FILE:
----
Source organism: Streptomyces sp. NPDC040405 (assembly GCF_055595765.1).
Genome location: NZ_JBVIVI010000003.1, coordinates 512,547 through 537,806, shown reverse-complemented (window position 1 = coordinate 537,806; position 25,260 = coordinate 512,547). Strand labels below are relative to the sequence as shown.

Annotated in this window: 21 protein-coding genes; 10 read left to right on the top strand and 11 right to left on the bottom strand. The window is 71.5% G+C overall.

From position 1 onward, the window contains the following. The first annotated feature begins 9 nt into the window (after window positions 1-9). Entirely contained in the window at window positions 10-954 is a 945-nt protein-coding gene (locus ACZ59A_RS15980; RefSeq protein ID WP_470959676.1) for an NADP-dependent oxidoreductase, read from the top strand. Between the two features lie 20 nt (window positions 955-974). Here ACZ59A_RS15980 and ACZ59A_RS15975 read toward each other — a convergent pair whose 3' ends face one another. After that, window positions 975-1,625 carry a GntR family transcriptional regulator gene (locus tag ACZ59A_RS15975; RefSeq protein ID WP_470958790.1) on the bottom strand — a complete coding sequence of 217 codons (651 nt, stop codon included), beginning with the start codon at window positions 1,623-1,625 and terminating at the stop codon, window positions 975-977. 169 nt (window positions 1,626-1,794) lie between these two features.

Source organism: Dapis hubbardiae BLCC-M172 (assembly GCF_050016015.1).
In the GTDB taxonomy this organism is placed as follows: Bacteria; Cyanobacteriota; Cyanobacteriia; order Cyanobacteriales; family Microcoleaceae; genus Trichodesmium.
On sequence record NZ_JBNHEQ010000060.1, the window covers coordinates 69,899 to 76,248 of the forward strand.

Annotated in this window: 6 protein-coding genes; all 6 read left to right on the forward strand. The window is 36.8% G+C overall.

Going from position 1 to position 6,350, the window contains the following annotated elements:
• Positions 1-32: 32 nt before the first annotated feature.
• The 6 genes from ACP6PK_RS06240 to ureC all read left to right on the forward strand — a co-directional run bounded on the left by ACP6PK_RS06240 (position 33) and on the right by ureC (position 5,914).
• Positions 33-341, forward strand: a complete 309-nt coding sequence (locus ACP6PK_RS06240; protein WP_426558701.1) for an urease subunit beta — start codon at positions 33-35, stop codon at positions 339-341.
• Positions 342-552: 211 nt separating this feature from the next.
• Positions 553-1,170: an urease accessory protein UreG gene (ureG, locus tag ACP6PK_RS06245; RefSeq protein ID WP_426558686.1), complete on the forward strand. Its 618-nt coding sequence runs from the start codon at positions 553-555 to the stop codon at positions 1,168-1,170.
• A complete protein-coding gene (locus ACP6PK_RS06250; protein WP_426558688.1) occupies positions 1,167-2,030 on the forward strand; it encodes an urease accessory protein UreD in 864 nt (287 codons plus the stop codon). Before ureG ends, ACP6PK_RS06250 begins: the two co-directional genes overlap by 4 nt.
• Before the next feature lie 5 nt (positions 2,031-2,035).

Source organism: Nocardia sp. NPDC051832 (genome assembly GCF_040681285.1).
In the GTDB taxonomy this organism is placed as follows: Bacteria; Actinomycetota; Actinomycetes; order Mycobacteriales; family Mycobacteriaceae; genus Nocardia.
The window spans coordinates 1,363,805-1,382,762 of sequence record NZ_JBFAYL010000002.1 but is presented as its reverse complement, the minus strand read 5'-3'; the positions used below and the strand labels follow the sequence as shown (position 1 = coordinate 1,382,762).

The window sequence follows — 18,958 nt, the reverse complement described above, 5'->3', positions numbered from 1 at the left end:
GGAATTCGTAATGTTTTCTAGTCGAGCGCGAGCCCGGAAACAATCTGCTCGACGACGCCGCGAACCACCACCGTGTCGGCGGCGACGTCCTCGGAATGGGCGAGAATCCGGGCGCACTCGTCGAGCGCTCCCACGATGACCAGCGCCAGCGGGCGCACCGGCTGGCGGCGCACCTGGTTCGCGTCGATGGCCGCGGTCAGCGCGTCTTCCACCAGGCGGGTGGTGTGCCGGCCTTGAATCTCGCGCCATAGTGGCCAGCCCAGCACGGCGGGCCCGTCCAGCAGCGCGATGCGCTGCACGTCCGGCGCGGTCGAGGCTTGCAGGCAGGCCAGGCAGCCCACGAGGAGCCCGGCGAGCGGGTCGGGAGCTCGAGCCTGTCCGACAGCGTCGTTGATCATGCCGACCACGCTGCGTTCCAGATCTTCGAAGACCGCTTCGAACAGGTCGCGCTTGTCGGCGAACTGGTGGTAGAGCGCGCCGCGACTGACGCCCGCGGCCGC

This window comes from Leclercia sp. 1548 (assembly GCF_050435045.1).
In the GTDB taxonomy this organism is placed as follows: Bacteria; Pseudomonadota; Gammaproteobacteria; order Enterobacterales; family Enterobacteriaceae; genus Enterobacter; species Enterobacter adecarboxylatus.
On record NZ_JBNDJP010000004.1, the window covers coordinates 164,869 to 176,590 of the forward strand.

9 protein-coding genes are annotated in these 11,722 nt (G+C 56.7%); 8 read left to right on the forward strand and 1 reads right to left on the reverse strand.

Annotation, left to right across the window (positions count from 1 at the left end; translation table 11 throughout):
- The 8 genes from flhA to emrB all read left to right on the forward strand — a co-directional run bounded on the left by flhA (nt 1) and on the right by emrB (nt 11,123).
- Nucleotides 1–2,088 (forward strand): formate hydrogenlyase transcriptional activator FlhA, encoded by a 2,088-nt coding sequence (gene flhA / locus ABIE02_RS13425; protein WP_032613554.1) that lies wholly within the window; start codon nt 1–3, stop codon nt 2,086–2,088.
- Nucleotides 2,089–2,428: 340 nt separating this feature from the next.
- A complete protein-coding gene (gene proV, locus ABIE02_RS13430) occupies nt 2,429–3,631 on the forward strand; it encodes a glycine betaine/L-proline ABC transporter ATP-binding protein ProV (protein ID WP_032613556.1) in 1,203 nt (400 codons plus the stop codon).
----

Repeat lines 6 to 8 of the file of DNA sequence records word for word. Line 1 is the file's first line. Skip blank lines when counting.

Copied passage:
In the GTDB taxonomy this organism is placed as follows: Bacteria; Cyanobacteriota; Cyanobacteriia; order Cyanobacteriales; family Microcoleaceae; genus Trichodesmium.
On sequence record NZ_JBNHEQ010000060.1, the window covers coordinates 69,899 to 76,248 of the forward strand.

Annotated in this window: 6 protein-coding genes; all 6 read left to right on the forward strand. The window is 36.8% G+C overall.